Datapipe Looks To Cloud With Amazon Web Services Management


Global managed service provider Datapipe this week is looking skyward with the launch of a new set of management servers around Amazon's popular cloud computing infrastructure, Amazon Web Services.

The Datapipe Managed Cloud is a complete set of managed services designed specifically for users of Amazon's AWS cloud and delivers planning, migration and management on top of AWS, said Ed Laczynski, Datapipe vice president of cloud strategy and architecture.

"We didn't want to build a public cloud accessible with a credit card," Laczynski said, adding that with the new Datapipe Managed Cloud the cloud becomes a different type of utility where organizations pay a monthly bill and receive cloud infrastructure and the Datapipe services around it.

Laczynski said companies are looking for a single source for their cloud computing needs. Signing on with Datapipe gives customers a first line of support for the cloud.

The key services areas under the Datapipe Managed Cloud umbrella area architecture and design, fork lifting, full-time technician-based monitoring and management, patching and OS maintenance and change management. And all billing comes through Datapipe to create a one-stop shop for cloud computing.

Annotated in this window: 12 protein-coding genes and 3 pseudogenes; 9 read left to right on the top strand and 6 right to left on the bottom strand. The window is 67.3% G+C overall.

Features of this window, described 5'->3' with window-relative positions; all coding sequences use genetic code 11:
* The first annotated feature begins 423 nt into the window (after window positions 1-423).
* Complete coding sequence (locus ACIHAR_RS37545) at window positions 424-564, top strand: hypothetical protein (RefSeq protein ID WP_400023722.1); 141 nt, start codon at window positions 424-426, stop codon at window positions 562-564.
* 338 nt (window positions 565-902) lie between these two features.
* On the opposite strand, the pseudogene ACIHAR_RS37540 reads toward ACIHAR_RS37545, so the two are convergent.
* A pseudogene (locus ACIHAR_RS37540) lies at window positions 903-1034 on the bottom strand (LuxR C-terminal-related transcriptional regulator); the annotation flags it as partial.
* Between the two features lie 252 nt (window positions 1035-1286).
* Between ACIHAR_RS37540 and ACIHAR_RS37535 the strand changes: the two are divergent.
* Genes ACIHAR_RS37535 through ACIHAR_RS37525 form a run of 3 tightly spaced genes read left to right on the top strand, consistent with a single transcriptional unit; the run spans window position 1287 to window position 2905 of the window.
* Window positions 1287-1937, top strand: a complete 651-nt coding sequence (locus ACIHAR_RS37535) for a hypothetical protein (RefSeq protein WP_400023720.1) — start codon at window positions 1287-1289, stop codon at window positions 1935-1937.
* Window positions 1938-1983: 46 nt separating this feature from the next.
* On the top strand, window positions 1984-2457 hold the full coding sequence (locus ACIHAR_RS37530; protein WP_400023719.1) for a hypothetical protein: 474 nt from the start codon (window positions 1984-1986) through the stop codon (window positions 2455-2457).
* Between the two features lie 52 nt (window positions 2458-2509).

Along with Datapipe Managed Cloud, the Jersey City, N.J.-based company also offers Datapipe Cloud Accelerators, a suit of offerings designed to help customers leverage the scalability, elasticity and the pay-as-you-go pricing model of AWS. Accelerator modules include a Server Access Manger for LDAP, an Email Relay, a Global Load Balancer for multisite DNS-based load balancing and a Web Application Accelerator.

With the launch of its managed cloud offering Datapipe is taking a different approach than other MSPs. While many MSPs scramble to compete against Amazon and AWS, Datapipe is integrating its services on top of it. Laczynski said Datapipe wasn't looking to compete with AWS, which Datapipe considers a best-in-class cloud services player, but instead wanted to wrap its services around it.